14. allanbramwell

    I’m fairly new to writing and am doing a series short stories challenges. One of the most recent being a story about travelling to a new world where one character dies in stasis and another during the crash landing. I love posts like this! Food for thought, definitely. Also, yay for Buffy references! I loved that series with the very fibre of my being. Just thought I would add that…

    • Ha ha! It was a great series. I should have watched it sooner, but I’m glad I was able to marathon it…not sure I could have dealt with waiting a week between some of those episodes!

      And welcome to writing! It’s triumphant and hand-wringing…often at the same time. Your challenge sounds interesting…hmmm….

      • allanbramwell

        I got the prompts from a website called creative-writing-now .. they call it “30 days of inspiration” 🙂
        It has genuinely inspired me to pick up writing and even share the short stories I have written.
        Now I may have to have a Buffy marathon and it’s entirely your fault. Thanks! 😀

  15. jumeirajames

    Best time to kill a favourite character is when the reader least expects it – and in a way that could not be anticipated.

    • Well, that shouldn’t be too hard. J/K You’re absolutely right.

      The more I hate and author for surprising me with a death, the better the story. So, by that test, I suppose I should shoot for being hated.

      • jumeirajames

        I have a semi-peripheral character that is just shredded when a bomb blows out her hotel room door. No preamble – like real life.
        Readers say it shocked them. Job done.

  16. Every one of my longer works has some kind of death involved, usually to a character who was close and dear to the protagonist(s). I also think that it’s a way to develop the main character, make him/her see things differently. Plus, it’s a great kick-starter for all kind of drama.

    • Death is certainly a great kick-starter.

      I took a step back and looked at my longer works…I’m also killing people left and right. That’s why I started think about alternate ways to up the drama that left my pen a little less bloody.

  17. In my debut novel, i killed off a couple of my favourite characters. I kinda thought that if i make myself go through some of the anguish, i could transfer that to the reader. I feel that a book must engage the reader on an emotional level if possible.

  18. I laughed about the title of this post because I got a message from a friend yesterday, asking if I was going to kill off a character just so she could prepare herself. And then I laughed about the Red Shirt because we’re a houseful of nerds, and I happen to be wearing a red shirt (Novell, not Trek in case you were wondering) at this moment. So, thank you for the chuckles and for your fresh approach to a difficult dilemma. Unless the story is writing itself, it really is hard to know who to kill and why, however therapeutic 😉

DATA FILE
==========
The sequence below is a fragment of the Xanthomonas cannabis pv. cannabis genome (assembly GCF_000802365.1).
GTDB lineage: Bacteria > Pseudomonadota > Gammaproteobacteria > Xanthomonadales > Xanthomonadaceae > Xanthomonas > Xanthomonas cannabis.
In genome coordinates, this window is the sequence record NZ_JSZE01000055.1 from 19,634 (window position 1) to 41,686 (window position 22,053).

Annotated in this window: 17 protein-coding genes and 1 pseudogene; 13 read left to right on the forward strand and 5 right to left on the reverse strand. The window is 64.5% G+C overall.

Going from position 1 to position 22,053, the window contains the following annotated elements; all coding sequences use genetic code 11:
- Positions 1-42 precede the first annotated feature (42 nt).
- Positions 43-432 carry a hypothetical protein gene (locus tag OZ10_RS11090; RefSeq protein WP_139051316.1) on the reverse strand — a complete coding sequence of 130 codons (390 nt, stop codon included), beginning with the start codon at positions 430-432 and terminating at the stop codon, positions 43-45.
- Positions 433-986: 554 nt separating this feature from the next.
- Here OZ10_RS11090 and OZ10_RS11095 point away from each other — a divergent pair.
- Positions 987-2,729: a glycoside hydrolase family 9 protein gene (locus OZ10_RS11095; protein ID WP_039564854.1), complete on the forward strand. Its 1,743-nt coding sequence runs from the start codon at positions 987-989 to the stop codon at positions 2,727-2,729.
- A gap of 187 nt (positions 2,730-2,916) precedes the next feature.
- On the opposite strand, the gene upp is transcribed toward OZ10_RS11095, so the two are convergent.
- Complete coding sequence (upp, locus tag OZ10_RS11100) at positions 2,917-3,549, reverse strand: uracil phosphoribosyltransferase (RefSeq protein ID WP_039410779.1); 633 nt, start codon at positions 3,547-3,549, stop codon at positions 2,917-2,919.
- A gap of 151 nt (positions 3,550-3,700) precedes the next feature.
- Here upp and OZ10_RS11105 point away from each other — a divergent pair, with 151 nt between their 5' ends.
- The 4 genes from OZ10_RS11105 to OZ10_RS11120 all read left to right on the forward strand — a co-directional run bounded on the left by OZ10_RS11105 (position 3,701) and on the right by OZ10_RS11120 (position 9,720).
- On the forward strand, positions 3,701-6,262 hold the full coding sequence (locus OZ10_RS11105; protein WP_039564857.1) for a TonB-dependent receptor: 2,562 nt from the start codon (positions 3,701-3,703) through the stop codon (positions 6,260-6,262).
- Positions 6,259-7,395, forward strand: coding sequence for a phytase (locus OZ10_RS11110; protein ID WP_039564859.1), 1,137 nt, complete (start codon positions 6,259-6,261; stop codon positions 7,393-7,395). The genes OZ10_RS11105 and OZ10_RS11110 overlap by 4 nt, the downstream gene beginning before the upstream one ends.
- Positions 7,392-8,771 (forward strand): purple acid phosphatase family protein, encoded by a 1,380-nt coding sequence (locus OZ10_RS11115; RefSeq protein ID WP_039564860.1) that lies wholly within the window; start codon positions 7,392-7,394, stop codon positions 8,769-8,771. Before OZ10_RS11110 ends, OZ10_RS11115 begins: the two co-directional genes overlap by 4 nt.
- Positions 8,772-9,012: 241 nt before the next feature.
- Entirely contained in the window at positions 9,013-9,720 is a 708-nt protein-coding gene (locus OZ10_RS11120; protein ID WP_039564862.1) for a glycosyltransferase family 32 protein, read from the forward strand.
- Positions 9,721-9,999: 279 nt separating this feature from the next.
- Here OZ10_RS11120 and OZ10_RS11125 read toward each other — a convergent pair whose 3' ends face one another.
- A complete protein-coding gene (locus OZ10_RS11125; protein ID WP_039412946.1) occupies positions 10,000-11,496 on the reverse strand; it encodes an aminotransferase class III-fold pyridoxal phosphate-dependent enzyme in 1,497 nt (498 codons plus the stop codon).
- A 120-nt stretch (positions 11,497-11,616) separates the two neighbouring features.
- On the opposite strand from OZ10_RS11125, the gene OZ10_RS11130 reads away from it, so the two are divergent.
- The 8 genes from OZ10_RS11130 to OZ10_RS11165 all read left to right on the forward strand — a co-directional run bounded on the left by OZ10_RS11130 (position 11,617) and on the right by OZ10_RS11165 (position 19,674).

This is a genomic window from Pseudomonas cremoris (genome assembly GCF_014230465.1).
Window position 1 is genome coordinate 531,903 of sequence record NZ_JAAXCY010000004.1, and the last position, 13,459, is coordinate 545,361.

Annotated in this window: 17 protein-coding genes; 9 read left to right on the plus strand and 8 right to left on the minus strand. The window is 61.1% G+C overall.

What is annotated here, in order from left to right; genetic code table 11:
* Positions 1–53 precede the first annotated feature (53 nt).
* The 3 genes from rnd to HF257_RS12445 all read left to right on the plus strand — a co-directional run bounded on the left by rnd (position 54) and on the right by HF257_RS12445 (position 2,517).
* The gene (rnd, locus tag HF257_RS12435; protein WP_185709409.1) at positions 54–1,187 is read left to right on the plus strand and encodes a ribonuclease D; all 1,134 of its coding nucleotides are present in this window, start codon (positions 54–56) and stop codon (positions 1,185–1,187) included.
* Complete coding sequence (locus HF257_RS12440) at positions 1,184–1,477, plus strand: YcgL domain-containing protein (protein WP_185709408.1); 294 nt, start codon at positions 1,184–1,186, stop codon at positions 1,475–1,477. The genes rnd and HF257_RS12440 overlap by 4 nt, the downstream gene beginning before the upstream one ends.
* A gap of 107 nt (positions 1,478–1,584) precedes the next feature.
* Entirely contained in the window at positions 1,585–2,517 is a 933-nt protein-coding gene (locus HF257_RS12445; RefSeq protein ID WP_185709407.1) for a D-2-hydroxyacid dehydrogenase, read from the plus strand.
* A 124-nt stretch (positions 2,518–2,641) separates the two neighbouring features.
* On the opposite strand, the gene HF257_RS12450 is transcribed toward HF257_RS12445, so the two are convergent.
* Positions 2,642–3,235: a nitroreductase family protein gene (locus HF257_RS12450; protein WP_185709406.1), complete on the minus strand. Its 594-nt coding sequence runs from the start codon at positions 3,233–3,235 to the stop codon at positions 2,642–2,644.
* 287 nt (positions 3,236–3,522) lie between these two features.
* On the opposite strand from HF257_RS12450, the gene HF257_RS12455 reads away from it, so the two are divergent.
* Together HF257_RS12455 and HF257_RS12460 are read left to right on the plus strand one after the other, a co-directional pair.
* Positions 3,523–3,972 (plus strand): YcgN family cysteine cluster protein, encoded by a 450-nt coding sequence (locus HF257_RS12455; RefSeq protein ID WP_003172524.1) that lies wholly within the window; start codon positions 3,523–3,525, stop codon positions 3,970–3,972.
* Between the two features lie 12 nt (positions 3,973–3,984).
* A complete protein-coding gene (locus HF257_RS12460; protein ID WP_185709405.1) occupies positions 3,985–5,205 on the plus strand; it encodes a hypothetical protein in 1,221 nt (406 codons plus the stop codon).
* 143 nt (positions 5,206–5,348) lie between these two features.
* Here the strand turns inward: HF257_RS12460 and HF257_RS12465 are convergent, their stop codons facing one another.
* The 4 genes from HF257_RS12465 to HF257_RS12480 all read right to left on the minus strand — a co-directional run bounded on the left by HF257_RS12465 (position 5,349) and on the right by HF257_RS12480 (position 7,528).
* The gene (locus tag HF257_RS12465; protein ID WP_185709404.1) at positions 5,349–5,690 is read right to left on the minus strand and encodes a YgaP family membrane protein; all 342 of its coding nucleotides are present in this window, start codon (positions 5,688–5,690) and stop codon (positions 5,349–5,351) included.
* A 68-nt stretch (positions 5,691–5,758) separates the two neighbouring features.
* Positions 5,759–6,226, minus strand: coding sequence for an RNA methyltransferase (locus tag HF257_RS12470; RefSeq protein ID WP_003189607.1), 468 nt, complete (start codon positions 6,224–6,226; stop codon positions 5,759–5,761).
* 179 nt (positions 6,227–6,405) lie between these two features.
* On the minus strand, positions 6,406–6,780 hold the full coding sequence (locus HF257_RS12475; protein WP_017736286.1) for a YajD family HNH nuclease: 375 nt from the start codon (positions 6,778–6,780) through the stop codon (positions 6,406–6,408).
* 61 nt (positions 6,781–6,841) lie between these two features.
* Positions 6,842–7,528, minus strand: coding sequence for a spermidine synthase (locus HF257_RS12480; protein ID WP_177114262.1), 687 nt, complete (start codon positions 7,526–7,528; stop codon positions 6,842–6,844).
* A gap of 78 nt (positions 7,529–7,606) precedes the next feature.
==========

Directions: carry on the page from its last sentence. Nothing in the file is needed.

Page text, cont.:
19. Well I guess there is some truth in that statement to ‘kill your darlings.’ I just know that when I write no one, absolutely no one, is safe from death and/or dismemberment. Death is so very final, but like you said not dying can be even more emotionally wrenching. It’s like a really bad break up. Sometimes you do wish they were dead so you could just mourn them and get over it. There is none of the agonizing over who might say or do what should you meet again.

    On the other hand sometimes death, especially of someone close to the main protag, can give readers a sense that things are very serious. Make them think, ‘Well if so-and-so who was a seasoned pro cannot survive this how can our hero.’ That was always kinda my thought with Obi-Wan’s death. True it gave Luke focus and drive but it also showed that in order to defeat Vader he had to go way beyond anything he thought himself capable of.

    I’ve never watched Buffy (please don’t hate me) but I am a fan of Serenity and I think that in the Avengers Mr. Whedon used a death very effectively. When a certain agent is killed by Loki, its a very personal death of someone each hero was close to in some way. His death showed them that individually they could not fight Loki and Loki wanted them to understand that. He was very deliberate about killing that particular agent. It wasn’t the same type of death as Obi Wan’s but it had a similar affect. It was a catalyst.

    Thanks for a really interesting post. Enjoyed it.

  20. The only story I’ve really ever put forth a major effort on involved a female serial killer. Who was gonna die? Pretty much non-essential character to the storyline. The how was much more difficult. I found it hard to find joy in the killing of character after character. I think if I were to rework the novel into a collection of short stories, I would be able to finish each kill and be done. Move on to the next kill and repeat. Maybe even include several of the kills in one story, but 30,000+ words and most of it was her killing people, just got a little tiresome after a while. I had a lot of trouble building the secondary storyline (about the one guy she doesn’t want to kill and ends up pregnant by)… I need to get working on that. LOL